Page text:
- All About Eve
- Sunset Blvd.
- The Furies
- Los Olvidados
- King Solomon’s Mines
- Variety Lights
- The Asphalt Jungle
- Born Yesterday
I’m fascinated by the red-blooded, screen-tearing work done by Kirk Douglas in the Bix Beiderbeck-inspired musical Young Man With A Horn. It’s one of his least celebrated lead roles (critics tend to veer more towards Champion, The Bad And the Beautiful or his Van Gogh), but this performance is up there with the best of them. He convincingly blows that horn with as much passion as he destroys the love of the women around him, and even Doris Day can’t come off a virgin beside him (her delivery of “The Very Thought Of You”, by the way, is pure heaven).
The competition that made headlines that year! Oscar watchers were dying on their feet to find out who would win the cutthroat race for Best Actress in 1950: silent screen queen Gloria Swanson making her return in Billy Wilder’s Sunset Boulevard? Or would Bette Davis scoop up her third trophy for her Lazarean comeback in All About Eve? Oscar wimped out and gave the trophy to Judy Holliday in Born Yesterday, and not without some justice–Holliday is exceptional in the role and it ranks as the highlight of her sadly short life–but this many decades later, the results seem ridiculous. Swanson is marvelous in Wilder’s drama, all presence and poise, but how can anything compare to Davis’ masterful delivery of the truckloads of dialogue that Mankiewicz throws at her? “All writers should be dead for 500 years!” she declares with foundation-rattling gusto. At the same time she exudes as much ease swishing around rooms in world-weary malaise…it’s no wonder the performance is one of the few non-musical roles to inspire drag queens around the world for many a year to come.
Making a film like All About Eve with such plum roles for women means you need not worry about the fellas, but Mankiewicz was never one to be hemmed in by limits. Addison deWitt, the snivelling society columnist played with unapologetic relish by George Sanders, threatens to steal the entire film from all these fantastic ladies. His glorious climax, when he lets Eve Harrington know that he is her one and only dungeon master, is a tour de force of evil glee that never veers into lamentable camp.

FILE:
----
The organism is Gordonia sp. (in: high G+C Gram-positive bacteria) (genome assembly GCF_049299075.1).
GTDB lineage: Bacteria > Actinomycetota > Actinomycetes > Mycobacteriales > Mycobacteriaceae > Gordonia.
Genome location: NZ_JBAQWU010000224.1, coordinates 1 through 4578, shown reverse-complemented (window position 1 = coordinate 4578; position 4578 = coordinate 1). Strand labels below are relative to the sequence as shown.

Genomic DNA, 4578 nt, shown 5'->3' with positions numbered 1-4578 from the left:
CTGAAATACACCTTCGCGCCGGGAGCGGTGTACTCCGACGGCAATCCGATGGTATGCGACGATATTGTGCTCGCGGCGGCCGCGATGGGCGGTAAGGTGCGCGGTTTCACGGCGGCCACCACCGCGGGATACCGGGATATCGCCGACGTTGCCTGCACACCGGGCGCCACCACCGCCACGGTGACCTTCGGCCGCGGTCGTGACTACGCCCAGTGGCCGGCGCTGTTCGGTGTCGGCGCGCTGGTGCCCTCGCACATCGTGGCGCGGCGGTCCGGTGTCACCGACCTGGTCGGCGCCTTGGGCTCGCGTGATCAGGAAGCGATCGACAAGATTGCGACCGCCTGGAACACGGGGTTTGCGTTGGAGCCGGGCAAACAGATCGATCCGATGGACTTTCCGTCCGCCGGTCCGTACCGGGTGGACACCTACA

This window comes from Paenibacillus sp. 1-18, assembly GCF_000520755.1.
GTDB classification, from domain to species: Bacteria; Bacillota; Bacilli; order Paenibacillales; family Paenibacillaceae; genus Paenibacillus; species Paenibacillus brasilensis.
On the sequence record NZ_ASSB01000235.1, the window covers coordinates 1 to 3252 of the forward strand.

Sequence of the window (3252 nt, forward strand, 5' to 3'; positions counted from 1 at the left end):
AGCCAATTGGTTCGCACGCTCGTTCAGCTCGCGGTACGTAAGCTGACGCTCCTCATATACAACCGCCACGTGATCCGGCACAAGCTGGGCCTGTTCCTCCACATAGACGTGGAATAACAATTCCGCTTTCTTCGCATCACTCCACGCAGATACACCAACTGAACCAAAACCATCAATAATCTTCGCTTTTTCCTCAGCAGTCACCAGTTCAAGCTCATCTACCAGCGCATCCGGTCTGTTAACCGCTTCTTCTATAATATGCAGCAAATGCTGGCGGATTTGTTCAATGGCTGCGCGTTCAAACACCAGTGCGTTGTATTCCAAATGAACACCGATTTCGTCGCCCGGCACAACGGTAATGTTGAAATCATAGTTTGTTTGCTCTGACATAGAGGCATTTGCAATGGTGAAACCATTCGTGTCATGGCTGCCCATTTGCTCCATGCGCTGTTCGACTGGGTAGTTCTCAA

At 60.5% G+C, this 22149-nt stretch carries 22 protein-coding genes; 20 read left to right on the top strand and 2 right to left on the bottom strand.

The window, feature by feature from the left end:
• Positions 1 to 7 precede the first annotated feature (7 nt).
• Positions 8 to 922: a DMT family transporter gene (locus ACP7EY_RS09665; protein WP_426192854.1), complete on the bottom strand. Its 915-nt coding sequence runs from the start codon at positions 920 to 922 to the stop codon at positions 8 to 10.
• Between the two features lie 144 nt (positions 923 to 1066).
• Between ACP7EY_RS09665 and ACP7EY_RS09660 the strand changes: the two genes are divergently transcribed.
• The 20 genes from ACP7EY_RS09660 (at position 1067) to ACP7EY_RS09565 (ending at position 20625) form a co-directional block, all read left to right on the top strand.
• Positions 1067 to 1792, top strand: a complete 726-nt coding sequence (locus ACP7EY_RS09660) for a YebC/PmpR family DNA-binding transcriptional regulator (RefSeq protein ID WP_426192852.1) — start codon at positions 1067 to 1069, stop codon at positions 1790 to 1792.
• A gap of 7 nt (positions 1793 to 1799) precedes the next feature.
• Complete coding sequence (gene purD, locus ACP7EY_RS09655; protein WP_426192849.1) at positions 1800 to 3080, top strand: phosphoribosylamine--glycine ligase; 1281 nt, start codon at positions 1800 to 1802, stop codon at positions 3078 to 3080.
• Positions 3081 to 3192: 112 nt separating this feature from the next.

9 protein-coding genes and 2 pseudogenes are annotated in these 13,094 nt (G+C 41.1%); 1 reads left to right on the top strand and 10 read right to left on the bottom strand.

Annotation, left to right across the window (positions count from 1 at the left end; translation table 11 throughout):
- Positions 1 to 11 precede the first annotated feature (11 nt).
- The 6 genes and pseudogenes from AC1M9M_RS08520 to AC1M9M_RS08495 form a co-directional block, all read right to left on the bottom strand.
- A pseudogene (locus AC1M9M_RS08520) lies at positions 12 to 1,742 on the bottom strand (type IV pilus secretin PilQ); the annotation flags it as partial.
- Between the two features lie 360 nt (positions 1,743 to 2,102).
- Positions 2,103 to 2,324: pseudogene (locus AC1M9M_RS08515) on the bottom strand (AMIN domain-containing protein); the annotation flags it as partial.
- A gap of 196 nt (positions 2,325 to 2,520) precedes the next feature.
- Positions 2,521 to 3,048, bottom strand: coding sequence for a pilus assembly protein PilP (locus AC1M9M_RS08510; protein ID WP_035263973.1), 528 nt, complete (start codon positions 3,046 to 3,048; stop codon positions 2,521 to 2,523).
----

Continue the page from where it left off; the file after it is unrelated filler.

You don’t name a girl Karen unless you want her to mean business, and that is exactly what Mankiewicz does with the character that Celeste Holm plays in All About Eve. Everywhere that Margot is emotionally volatile and unfocused, Karen is sharp and determined, though she also has a soft emotional centre that Margot seems to have elided. Holm plays the character with intelligence and incredible charm, and would have had a better chance at the trophy had she not just won for Gentleman’s Agreement three years earlier; this one ranks as her career achievement, however.
With all the love being heaped on All About Eve, it would be fair to veer attention away to the other classic of 1950. Mankiewicz’s brilliant film can be said to be mostly in the writing, so I’ll heap the praise of direction upon the great Billy Wilder,whose tribute to the fading glory of silent films in Sunset Boulevard combines its rich nostalgia with a pungent sense of decay, plus incorporating a murder mystery. Besides, most of what makes Swanson’s performance so incredible is Wilder’s framing and lighting, the way the shadows turn her eyes into fireballs of fury, and her hands into insatiable claws. It’s a film that still hits hard after all these years.